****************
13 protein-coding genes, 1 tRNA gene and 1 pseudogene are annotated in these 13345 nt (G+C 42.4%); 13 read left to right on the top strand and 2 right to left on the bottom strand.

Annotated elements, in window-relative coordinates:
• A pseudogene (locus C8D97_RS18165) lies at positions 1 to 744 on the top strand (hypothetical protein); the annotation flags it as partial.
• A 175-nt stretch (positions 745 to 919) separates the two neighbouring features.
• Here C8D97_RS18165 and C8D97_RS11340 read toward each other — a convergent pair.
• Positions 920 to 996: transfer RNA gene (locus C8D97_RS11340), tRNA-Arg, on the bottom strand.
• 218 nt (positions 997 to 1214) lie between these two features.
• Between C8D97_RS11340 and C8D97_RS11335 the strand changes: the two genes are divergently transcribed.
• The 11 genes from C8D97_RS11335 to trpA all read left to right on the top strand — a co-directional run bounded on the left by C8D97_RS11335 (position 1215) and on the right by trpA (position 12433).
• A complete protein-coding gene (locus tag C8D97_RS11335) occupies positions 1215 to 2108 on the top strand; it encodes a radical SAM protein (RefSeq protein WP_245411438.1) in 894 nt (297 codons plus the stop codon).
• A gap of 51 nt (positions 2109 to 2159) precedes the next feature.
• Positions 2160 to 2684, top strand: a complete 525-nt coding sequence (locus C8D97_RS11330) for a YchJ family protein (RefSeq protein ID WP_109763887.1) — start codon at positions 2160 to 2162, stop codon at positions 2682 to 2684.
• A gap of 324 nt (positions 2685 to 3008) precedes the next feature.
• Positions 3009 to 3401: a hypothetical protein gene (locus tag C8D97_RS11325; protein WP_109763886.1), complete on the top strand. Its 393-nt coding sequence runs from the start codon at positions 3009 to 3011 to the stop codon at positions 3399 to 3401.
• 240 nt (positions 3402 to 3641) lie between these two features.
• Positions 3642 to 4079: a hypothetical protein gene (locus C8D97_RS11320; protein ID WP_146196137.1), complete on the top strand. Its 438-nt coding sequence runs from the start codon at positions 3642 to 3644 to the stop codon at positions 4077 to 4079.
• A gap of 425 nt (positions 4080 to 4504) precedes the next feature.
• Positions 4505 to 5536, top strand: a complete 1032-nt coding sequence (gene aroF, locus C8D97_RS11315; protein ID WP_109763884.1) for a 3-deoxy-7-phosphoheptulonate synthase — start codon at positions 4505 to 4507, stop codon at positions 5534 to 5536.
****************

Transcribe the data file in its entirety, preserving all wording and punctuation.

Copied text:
13 protein-coding genes, 1 tRNA gene and 1 pseudogene are annotated in these 13345 nt (G+C 42.4%); 13 read left to right on the top strand and 2 right to left on the bottom strand.

Annotated elements, in window-relative coordinates:
• A pseudogene (locus C8D97_RS18165) lies at positions 1 to 744 on the top strand (hypothetical protein); the annotation flags it as partial.
• A 175-nt stretch (positions 745 to 919) separates the two neighbouring features.
• Here C8D97_RS18165 and C8D97_RS11340 read toward each other — a convergent pair.
• Positions 920 to 996: transfer RNA gene (locus C8D97_RS11340), tRNA-Arg, on the bottom strand.
• 218 nt (positions 997 to 1214) lie between these two features.
• Between C8D97_RS11340 and C8D97_RS11335 the strand changes: the two genes are divergently transcribed.
• The 11 genes from C8D97_RS11335 to trpA all read left to right on the top strand — a co-directional run bounded on the left by C8D97_RS11335 (position 1215) and on the right by trpA (position 12433).
• A complete protein-coding gene (locus tag C8D97_RS11335) occupies positions 1215 to 2108 on the top strand; it encodes a radical SAM protein (RefSeq protein WP_245411438.1) in 894 nt (297 codons plus the stop codon).
• A gap of 51 nt (positions 2109 to 2159) precedes the next feature.
• Positions 2160 to 2684, top strand: a complete 525-nt coding sequence (locus C8D97_RS11330) for a YchJ family protein (RefSeq protein ID WP_109763887.1) — start codon at positions 2160 to 2162, stop codon at positions 2682 to 2684.
• A gap of 324 nt (positions 2685 to 3008) precedes the next feature.
• Positions 3009 to 3401: a hypothetical protein gene (locus tag C8D97_RS11325; protein WP_109763886.1), complete on the top strand. Its 393-nt coding sequence runs from the start codon at positions 3009 to 3011 to the stop codon at positions 3399 to 3401.
• 240 nt (positions 3402 to 3641) lie between these two features.
• Positions 3642 to 4079: a hypothetical protein gene (locus C8D97_RS11320; protein ID WP_146196137.1), complete on the top strand. Its 438-nt coding sequence runs from the start codon at positions 3642 to 3644 to the stop codon at positions 4077 to 4079.
• A gap of 425 nt (positions 4080 to 4504) precedes the next feature.
• Positions 4505 to 5536, top strand: a complete 1032-nt coding sequence (gene aroF, locus C8D97_RS11315; protein ID WP_109763884.1) for a 3-deoxy-7-phosphoheptulonate synthase — start codon at positions 4505 to 4507, stop codon at positions 5534 to 5536.